Ok, that’s it for now – forgive the slightly dull post but, yunno, people did ask. And anyway it’s the weekend, you should be in the pub.

Not me, though – Rob and I are off down the mountain to Malaga to pick up Scott. If I go quiet for a few days, send help. The roads are hellish. It could be like the end of the Italian Job.

We built this city on… eww… wait… tell me that’s not… oh Jesus Christ…

Now officially the most expensive city in the world, according to the current issue of Newsweek, and with an old Etonian as its new mayor, London is certainly having something of a crisis of cool. And by crisis, I mean absolute and total hemorrhaging.

Streets awash in politically bankrupt free-sheets that prove the maxim, “you can’t put a price on total shit”, Johnny Vegas sexually assaulting girls at the Bloomsbury and – fuck – when the So Solid crew starts recruiting shotgun-toting Barristers, surely it’s time to get the hell out of Dodge. Although not via Terminal Five, obviously.

I’ve spent a bit of a manic few days hopping all over the city, catching up with a whole bunch of people I haven’t seen in a while – pedalling a boat on the Serpantine with Rob and Richard, lunching in Farringdon with Angus, networking on the Southbank with Mike Butcher and the great and the good of and finally last night partying in Soho with Zoe, Maggie, Anna, Michael, Tom, Scott, two Alexes and a whole bunch of others. And while the people were as cool as ever was, there was something – a definite something – missing.

Take Soho – I swear drinking around there on a Friday night used to feel vibrant and fun. Rammed, sure. Overpriced, f’real. But fun; and with the sense that adventure – a new bar, a bizarre conversation, a brilliant joke, a girl with an infectious laugh – could lurk around any corner. But last night – standing outside Cafe Boheme, surrounded by boozed-up runners and shaggy-haired APs who, at the first sign of sun, had crowded on the streets to smash glasses and shout ‘oy oy’ at their mates – I could easily have been standing in a G2 article about provincial binge drinking. This wasn’t my beautiful Soho.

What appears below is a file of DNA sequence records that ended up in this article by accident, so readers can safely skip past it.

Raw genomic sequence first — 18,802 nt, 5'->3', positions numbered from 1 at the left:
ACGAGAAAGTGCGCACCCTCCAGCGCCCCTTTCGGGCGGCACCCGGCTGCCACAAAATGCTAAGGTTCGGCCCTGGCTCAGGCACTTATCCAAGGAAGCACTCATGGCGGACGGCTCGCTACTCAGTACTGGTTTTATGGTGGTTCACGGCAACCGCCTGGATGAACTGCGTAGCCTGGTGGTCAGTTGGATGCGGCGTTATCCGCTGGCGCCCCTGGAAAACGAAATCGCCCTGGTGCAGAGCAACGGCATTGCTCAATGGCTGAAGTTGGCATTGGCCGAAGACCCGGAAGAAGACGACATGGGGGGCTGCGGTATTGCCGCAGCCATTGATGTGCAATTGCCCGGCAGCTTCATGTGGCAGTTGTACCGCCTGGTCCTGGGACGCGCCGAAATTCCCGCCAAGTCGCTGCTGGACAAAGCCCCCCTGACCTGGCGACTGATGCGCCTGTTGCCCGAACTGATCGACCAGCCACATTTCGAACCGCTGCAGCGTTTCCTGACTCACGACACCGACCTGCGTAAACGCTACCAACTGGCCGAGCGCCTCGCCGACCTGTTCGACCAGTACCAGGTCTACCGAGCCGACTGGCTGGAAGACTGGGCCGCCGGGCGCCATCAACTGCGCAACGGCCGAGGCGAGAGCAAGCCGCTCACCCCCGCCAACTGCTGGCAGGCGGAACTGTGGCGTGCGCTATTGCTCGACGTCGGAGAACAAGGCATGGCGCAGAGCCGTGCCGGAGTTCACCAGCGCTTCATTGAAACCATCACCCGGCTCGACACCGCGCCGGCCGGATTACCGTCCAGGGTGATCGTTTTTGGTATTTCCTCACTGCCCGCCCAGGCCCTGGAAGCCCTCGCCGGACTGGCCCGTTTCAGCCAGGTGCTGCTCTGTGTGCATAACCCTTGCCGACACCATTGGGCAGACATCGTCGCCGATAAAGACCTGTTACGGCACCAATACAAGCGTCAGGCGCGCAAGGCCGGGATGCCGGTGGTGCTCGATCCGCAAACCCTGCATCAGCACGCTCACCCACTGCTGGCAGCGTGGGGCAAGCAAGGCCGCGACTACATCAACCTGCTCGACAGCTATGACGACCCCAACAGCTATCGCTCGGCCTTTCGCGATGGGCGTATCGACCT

As Alex and Zoe – both recently back from the US – observed; no one in London seems to give a shit any more about barging past you or invading your personal space. Even on St Patrick’s day in Dallas, in a bar packed with paralytic college children, there was more basic courtesy. And not least the courtesy not to charge you the equivalent of $100 for lunch and $40 for a bottle of house white.

If two-and-a-bit months in the US taught me anything, it’s that Samuel Johnson was wrong. Being tired of London does not necessarily mean one is tired of life. Au contraire; being in San Francisco, for example, showed me just how un-tired it’s possible to be with life when eating a gigantic cheesecake on a sunny roof terrace, while San Diego revealed the perfect pleasure of lying on a sun lounger between conference sessions with good friends, catching up on business reading. The perfect business / pleasure Venn diagram.

Call me a hypocrite (you won’t be alone) but being back in London I miss being around people who aren’t cynical about everything because it’s cool to be too cool for cool school. I miss getting a ton of work done but still feeling relaxed and healthy. And I miss having lunch and getting change from fifty quid.

So, for all these reasons, I was really pleased yesterday to get the booking confirmation for the first stop on stage two of my travels. An ‘office’ in the mountains of Valle de Abdalajís, replete with high-speed Internet, but also hills for parascending. Six weeks (to begin with) in an amazing place that once again costs far less than even a modest flat here – with plenty of work space and time and with the benefits of healthy mountain air and the possibility of some actual exercise.

Adam Kay suggested the perfect phrase the other day, to describe what I’m aiming for: being a ‘technomad.’ The world as the ultimate open plan office, paid in Sterling and using geographic arbitrage to maximise real earnings in Euro, Dollars or whatever feels most appropriate.

But it’s not all work, work, work and so I’m equally delighted that, like last time, plenty of London will be coming along too, at different stages. It’s like packing up all the adventures, jokes, bizarre conversations – and, who knows?, girls with infectious laughs – of London in a maroon suitcase on wheels and taking them with me, away from the madness.

Of course, I’ll come back to London – lots. I’m still in love with it, more than anywhere else, and always will be. But for now, my heart needs to grow fonder. And we all know how that works, right?